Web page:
Rudoff has also deepened Watershed’s commitment to antiracism, diversity, equity, and inclusion. She worked steadily to increase access to artist programs by creating new funding streams, developing outreach initiatives, and building relationships with partner organizations. A significant partnership with The Color Network (TCN) has resulted in two residency sessions funded by the National Endowment for the Arts. Nearly thirty artists of color who are taking part in TCN’s mentorship program convened on the Watershed campus in 2021 and 2022 to work together in person and grow their creative practices. Watershed also serves as TCN’s fiscal sponsor as they grow from a national affiliation of artists into an independent nonprofit. 

“In my years of experience with non-profit boards, I’ve never met a more competent and energized executive director than Fran Rudoff,” shares Watershed Board President Bernie Toale. “Fran easily juggles nine things at one time with efficiency and grace. Her achievements over the past ten years are hard to number, but the crowning glory is the construction of our new $3 million Windgate Studio built during COVID lockdown.” 

Prior to her time at Watershed, Rudoff worked for the State of Maine in regional planning and resource management, followed by nearly fifteen years as Executive Director of KIDS Consortium, a nonprofit that supported service learning opportunities for Maine students. Rudoff brought her expertise in education to bear on Watershed’s K-12 outreach programs by creating new professional development opportunities for Maine art teachers to hone their ceramics skills and reach more students. The popular grant-funded programs have positively impacted the artistic development of thousands of Maine youth.

All of these accomplishments are buttressed by Rudoff’s abiding care for Watershed’s community. While the organization is based in the small town of Edgecomb, Watershed’s extended network of friends, alumni, and supporters stretches from coast to coast. Rudoff forged lasting and meaningful connections with artists, collectors, and supporters around the country. 

“It has been my privilege to steward Watershed over the past decade,” she shared. “The organization’s mission and focus on artists is more important than ever. I am filled with gratitude for the many professional relationships and friendships that have become so important to me and for the opportunity to contribute to Watershed’s growth.”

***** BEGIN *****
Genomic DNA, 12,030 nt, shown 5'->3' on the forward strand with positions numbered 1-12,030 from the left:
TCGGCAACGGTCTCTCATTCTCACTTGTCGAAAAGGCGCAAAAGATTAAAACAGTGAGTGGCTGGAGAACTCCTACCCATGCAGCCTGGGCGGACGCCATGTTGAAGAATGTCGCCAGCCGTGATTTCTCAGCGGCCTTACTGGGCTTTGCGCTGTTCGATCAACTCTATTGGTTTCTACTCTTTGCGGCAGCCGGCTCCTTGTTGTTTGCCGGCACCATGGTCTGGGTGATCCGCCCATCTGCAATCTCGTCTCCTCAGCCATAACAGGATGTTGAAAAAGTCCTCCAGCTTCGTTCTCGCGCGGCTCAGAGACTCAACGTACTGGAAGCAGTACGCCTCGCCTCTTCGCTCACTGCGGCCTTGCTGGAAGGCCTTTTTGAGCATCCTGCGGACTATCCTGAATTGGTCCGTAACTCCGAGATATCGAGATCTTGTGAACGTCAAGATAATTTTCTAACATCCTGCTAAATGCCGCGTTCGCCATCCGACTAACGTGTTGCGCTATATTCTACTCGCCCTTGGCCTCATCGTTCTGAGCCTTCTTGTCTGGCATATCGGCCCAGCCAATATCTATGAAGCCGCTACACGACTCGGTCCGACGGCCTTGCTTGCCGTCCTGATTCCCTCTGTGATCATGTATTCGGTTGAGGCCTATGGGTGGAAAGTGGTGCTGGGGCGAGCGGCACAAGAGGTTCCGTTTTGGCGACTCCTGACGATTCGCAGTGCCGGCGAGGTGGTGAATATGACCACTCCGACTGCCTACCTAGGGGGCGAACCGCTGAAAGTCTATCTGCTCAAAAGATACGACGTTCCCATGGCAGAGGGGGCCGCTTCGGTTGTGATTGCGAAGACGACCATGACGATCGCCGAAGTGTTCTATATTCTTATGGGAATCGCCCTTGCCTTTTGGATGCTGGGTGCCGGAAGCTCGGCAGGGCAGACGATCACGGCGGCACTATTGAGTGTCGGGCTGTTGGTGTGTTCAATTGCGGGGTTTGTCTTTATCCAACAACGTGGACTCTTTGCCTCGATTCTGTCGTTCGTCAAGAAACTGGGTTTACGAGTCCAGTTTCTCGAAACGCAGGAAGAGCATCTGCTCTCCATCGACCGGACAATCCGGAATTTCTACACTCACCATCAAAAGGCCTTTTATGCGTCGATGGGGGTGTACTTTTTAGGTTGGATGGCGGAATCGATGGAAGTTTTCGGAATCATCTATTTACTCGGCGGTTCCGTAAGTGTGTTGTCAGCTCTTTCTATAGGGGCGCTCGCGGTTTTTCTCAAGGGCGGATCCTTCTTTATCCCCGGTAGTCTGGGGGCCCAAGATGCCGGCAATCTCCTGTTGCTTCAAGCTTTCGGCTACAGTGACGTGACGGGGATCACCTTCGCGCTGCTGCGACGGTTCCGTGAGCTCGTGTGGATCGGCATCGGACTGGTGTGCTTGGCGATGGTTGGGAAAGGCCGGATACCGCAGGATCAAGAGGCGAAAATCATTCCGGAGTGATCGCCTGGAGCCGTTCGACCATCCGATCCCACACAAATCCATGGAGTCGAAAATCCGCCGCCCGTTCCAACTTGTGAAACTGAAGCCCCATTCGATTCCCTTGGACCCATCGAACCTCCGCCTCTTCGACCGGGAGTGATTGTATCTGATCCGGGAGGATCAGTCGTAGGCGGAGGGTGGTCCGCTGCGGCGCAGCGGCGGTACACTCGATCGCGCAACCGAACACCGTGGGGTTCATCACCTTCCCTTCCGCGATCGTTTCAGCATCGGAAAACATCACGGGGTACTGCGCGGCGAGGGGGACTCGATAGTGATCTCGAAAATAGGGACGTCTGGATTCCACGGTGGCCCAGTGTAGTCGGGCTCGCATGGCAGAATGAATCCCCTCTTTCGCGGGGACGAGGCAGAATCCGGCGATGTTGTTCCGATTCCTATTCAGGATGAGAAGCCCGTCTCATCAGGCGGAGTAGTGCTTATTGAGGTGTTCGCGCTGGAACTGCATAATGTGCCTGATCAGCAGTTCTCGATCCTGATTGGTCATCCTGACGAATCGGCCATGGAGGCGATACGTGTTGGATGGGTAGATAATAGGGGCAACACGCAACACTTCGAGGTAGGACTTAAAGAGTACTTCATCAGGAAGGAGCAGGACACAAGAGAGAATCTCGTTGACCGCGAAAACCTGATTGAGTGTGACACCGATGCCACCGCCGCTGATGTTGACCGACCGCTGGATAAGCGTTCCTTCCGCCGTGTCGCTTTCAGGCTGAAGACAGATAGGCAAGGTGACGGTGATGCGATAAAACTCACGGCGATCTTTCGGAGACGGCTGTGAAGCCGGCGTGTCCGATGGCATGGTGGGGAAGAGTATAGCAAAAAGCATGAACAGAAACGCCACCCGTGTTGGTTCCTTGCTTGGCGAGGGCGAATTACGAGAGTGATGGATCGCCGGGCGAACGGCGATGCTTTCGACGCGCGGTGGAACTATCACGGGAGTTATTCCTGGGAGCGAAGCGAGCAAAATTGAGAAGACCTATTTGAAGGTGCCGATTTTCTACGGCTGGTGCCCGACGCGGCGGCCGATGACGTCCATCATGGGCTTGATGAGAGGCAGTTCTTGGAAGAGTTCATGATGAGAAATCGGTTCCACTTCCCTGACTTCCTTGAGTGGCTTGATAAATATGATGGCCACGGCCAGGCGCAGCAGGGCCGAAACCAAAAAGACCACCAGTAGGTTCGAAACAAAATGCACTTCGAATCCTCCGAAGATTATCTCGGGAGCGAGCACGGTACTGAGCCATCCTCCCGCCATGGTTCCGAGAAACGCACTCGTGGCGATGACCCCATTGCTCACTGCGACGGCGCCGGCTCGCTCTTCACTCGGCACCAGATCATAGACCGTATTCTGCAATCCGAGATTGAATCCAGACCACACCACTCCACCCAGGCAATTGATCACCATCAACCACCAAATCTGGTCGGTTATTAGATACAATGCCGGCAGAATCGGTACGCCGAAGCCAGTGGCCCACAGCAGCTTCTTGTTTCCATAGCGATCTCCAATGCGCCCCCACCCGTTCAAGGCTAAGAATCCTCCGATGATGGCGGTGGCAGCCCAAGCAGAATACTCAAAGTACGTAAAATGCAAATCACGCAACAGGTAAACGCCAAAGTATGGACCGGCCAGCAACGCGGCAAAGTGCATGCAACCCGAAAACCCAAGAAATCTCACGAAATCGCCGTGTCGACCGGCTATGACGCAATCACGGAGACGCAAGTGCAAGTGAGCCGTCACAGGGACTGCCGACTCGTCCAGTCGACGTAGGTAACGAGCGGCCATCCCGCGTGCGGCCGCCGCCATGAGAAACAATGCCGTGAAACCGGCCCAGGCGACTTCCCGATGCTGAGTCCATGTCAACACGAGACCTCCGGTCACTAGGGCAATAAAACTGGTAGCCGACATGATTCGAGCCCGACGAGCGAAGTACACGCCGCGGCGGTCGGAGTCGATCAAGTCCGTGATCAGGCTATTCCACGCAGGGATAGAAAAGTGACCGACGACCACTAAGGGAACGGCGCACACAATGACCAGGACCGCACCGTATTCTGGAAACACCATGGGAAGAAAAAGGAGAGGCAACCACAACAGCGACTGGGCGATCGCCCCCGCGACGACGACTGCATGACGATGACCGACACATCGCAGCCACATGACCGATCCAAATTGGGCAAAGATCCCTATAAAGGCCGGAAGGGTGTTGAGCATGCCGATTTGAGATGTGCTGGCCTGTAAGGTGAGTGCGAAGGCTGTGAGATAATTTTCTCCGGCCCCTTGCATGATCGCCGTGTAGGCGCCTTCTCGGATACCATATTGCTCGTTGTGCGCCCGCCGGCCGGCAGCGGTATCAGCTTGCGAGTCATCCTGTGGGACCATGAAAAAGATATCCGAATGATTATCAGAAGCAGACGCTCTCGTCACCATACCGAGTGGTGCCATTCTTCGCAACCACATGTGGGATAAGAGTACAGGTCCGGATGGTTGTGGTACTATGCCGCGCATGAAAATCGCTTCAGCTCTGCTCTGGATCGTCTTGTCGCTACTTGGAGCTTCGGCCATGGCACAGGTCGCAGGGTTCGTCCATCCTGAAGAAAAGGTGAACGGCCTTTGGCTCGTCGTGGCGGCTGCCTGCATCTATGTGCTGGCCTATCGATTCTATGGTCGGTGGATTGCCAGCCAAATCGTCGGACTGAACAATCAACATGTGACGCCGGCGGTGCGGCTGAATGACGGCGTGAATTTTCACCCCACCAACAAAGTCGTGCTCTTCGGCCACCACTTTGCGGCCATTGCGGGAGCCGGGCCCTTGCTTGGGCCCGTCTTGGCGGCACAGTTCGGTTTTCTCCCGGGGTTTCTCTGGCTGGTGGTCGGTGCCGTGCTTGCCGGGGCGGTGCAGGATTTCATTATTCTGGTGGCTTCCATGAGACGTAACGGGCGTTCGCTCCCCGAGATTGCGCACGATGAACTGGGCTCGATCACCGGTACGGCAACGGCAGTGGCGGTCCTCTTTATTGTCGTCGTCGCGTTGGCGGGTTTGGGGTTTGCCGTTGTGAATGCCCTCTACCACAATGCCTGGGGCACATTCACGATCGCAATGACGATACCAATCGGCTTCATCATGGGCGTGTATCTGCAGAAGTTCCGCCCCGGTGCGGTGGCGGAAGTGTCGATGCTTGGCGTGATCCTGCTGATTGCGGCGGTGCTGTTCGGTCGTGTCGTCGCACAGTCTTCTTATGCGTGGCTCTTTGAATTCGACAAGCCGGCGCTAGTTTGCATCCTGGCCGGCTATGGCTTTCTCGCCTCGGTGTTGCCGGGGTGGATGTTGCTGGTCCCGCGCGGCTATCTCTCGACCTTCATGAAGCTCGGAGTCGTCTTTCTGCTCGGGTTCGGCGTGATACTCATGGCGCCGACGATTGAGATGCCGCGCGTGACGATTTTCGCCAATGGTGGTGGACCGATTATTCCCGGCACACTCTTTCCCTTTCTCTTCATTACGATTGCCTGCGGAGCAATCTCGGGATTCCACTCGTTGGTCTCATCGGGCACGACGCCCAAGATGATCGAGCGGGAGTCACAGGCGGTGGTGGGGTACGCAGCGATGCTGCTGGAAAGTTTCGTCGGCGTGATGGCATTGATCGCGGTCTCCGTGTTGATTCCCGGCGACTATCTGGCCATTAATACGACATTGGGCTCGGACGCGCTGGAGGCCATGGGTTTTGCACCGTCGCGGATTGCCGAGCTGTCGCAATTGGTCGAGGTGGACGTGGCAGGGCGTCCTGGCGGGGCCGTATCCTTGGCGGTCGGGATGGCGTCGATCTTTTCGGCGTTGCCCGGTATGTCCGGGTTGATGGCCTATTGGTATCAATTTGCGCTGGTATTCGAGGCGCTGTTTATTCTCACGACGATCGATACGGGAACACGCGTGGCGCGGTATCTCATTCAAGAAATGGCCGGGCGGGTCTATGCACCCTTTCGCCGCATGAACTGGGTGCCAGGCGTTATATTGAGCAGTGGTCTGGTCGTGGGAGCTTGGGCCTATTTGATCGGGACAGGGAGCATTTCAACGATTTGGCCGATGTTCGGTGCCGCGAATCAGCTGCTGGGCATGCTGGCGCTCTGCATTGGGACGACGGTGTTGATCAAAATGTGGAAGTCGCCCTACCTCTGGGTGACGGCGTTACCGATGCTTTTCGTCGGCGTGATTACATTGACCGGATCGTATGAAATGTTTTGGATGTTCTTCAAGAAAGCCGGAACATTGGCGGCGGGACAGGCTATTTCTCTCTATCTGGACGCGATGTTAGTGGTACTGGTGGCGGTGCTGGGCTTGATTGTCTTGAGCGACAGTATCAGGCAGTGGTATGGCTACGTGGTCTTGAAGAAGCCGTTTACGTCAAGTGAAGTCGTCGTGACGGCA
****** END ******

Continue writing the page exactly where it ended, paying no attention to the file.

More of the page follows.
The search process for a new executive director has begun, with an expectation of having a new leader in place at the beginning of 2023. The full position description and application information can be found here.

About Watershed

Founded in 1986 on the site of a former brick factory, Watershed Center for the Ceramic Arts’ mission is to provide artists with time and space to explore ideas with clay. The organization was founded by artists with a common vision: to offer a supportive and enriching environment where artists could fully engage in creative practice while working with clay. This vision meets a critical need in the clay community and remains at the heart of Watershed’s programs.

The organization’s internationally-recognized residency model prioritizes the development of creative community; artists work alongside one another in an open-concept studio, collaborate on kiln firings, share meals, and forge lasting personal and professional connections. In addition to the residency program, Watershed’s extensive atmospheric wood and gas kilns draw artists from the region, and guest artist workshops offer hands-on learning experiences led by nationally-known ceramists. Watershed’s K-12 education program provides popular professional development workshops for Maine art educators and connects teaching artists with regional schools.